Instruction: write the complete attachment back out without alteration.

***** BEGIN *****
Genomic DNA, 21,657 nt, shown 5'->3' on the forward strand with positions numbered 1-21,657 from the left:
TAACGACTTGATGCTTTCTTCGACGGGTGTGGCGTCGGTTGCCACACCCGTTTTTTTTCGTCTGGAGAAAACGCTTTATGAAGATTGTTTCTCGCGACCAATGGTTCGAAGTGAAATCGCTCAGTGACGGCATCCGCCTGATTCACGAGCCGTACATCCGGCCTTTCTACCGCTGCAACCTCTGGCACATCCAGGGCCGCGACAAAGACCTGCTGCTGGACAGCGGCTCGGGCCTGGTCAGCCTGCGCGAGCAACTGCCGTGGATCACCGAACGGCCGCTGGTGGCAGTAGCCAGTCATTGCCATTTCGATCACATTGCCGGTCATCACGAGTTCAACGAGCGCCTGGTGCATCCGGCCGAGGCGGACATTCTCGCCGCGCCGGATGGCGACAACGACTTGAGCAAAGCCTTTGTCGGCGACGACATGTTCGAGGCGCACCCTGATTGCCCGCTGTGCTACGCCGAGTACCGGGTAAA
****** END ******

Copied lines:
Genomic DNA, 21,657 nt, shown 5'->3' on the forward strand with positions numbered 1-21,657 from the left:
TAACGACTTGATGCTTTCTTCGACGGGTGTGGCGTCGGTTGCCACACCCGTTTTTTTTCGTCTGGAGAAAACGCTTTATGAAGATTGTTTCTCGCGACCAATGGTTCGAAGTGAAATCGCTCAGTGACGGCATCCGCCTGATTCACGAGCCGTACATCCGGCCTTTCTACCGCTGCAACCTCTGGCACATCCAGGGCCGCGACAAAGACCTGCTGCTGGACAGCGGCTCGGGCCTGGTCAGCCTGCGCGAGCAACTGCCGTGGATCACCGAACGGCCGCTGGTGGCAGTAGCCAGTCATTGCCATTTCGATCACATTGCCGGTCATCACGAGTTCAACGAGCGCCTGGTGCATCCGGCCGAGGCGGACATTCTCGCCGCGCCGGATGGCGACAACGACTTGAGCAAAGCCTTTGTCGGCGACGACATGTTCGAGGCGCACCCTGATTGCCCGCTGTGCTACGCCGAGTACCGGGTAAA